Obstetrician and Gynecologist, Dr Padi Aryetey, has said that women with the reproductive disorder, Polycystic Ovary Syndrome (PCOS), have a higher risk of developing type 2 diabetes and experiencing weight gain.
According to him, the major cause of these two common side effects is as a result of insulin resistance from the body’s cells. Thus, there are high levels of insulin produced by the pancreas, which is not used effectively by the body.
Speaking to host Frema Asiedu on the Vodafone Healthline show, Dr Aryetey explained “The sugar we take enters the bloodstream which is then absorbed by the cells for energy with the help of insulin. In the cells, the sugar is converted into energy because we work with it and the excess is stored as glycogen or fats. For some people, the mechanism that moves it from sugar in the cells to glycogen is faulty, and this is genetically inherited. The problem is that they cannot convert glucose along that pathway. Once you cannot convert it along that pathway, the excess sugar is converted to fats, and that is why they [women with PCOS] have difficulty losing weight.”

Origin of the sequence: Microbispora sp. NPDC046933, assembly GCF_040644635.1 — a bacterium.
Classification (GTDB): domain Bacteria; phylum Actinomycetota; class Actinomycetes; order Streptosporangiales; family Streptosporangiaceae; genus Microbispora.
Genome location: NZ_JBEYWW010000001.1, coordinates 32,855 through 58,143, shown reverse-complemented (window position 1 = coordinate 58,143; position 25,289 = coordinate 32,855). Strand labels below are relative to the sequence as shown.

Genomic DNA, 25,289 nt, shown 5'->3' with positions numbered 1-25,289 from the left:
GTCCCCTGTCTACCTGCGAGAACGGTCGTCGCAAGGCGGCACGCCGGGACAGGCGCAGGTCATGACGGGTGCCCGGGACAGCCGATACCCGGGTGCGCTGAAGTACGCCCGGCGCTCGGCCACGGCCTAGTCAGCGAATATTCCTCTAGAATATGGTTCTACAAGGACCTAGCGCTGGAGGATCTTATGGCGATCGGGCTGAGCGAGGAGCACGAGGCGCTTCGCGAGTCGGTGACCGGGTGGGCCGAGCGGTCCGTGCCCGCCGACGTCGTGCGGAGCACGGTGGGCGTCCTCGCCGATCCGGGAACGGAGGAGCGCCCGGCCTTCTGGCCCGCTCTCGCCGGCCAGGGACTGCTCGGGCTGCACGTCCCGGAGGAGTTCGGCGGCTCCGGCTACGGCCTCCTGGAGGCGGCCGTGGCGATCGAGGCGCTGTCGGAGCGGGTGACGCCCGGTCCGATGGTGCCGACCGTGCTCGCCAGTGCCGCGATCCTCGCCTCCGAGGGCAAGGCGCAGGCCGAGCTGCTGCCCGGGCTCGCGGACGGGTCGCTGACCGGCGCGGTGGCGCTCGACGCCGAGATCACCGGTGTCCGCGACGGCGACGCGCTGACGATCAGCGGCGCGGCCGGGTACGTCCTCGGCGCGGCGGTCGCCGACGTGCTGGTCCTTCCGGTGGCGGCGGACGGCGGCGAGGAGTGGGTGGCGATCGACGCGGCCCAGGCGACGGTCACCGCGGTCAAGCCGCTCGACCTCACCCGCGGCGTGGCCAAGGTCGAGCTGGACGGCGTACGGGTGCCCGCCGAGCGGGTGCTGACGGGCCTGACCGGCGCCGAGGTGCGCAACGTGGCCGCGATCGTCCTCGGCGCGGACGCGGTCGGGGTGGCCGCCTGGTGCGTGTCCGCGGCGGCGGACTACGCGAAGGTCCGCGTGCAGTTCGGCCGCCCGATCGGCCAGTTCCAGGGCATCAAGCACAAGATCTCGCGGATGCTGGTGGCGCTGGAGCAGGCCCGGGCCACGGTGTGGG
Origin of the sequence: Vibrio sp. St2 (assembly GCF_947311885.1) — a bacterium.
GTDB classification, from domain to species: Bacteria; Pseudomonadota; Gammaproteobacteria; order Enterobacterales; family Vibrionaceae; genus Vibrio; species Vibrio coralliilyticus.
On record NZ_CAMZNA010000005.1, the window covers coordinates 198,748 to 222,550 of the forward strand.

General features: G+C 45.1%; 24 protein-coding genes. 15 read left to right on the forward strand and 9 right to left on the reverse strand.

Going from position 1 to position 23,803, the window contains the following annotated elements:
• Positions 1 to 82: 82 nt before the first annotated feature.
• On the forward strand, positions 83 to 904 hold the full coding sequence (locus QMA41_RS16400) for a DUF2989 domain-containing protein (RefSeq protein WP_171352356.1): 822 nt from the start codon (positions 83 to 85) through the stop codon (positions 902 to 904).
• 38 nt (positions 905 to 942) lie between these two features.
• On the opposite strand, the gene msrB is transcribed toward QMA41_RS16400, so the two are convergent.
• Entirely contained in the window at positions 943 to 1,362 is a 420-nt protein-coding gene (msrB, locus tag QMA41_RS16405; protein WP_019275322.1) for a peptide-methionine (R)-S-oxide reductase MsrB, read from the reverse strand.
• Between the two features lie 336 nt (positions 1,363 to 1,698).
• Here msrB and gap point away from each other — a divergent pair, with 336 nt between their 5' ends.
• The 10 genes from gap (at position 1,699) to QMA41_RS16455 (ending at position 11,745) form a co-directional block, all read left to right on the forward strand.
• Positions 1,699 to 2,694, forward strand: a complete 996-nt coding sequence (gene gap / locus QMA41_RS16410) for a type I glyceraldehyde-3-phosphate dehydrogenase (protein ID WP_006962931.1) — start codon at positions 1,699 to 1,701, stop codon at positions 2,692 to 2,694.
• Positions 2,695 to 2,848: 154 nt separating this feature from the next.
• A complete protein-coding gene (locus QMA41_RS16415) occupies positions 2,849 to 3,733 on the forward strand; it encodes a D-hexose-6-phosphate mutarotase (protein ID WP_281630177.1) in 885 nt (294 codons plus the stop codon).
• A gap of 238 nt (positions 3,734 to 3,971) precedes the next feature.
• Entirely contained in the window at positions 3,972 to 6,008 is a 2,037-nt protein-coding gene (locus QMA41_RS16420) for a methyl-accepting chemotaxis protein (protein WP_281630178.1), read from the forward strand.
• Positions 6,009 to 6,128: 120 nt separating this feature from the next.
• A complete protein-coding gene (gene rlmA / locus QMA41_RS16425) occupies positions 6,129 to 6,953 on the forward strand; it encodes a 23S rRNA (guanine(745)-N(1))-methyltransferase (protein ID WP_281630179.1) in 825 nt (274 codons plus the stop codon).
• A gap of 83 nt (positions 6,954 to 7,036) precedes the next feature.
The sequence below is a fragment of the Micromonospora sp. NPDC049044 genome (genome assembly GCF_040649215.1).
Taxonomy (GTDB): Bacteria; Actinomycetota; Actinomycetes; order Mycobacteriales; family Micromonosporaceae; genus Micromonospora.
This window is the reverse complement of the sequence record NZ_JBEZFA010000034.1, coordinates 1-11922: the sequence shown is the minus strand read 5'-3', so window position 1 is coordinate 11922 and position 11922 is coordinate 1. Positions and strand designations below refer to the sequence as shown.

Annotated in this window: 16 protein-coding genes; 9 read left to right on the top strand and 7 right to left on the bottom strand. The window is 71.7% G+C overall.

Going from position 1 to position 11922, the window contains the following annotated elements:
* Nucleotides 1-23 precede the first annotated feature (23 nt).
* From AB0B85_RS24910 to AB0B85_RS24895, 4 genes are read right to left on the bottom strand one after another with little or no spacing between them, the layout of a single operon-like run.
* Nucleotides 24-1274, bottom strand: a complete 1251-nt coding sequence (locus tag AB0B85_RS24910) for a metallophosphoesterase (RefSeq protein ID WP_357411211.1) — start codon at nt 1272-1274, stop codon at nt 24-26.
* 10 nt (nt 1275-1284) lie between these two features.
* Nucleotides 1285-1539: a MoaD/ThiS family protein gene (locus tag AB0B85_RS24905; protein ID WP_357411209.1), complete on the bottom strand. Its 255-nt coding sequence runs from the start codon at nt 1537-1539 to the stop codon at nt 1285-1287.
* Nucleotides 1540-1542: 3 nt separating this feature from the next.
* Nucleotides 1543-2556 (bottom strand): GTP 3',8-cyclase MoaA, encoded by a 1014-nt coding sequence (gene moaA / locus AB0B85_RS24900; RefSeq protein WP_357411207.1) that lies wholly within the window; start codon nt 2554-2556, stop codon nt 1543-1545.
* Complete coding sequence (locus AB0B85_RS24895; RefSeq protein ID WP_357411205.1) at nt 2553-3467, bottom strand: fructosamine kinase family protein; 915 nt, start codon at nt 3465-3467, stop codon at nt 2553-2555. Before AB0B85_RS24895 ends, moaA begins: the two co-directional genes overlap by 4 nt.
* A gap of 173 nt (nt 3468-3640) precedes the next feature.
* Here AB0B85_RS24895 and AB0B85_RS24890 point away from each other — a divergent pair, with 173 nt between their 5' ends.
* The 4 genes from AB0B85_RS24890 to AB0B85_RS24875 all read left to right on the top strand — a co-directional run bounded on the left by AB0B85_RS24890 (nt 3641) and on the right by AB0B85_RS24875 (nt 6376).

He stressed that excess sugar which is not converted into fat stays in the bloodstream and cannot enter the cells. Thus, more insulin is pumped up to force the sugar into the cells.
“The high insulin in your system also calls for more sugar for your system. Eventually, the insulin factory will get tired and then sugar in your system goes up, which is then diagnosed as type 2 diabetes,” he added.
Dr Aryetey also educated viewers on the symptoms of PCOS, stating irregular menses, male pattern baldness, infertility, low sex drive, ovarian cysts, higher male level hormones, insulin resistance, pimples, and weight gain, among other factors, are common symptoms of PCOS.
However, Dr Aryetey assured viewers that, due to medical advances, it is possible to correct this disorder with drugs.
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The telecom giant has also made available the Vodafone Healthline Call Centre which can be reached toll-free via 255 for Vodafone Customers and 0509999255 on other networks.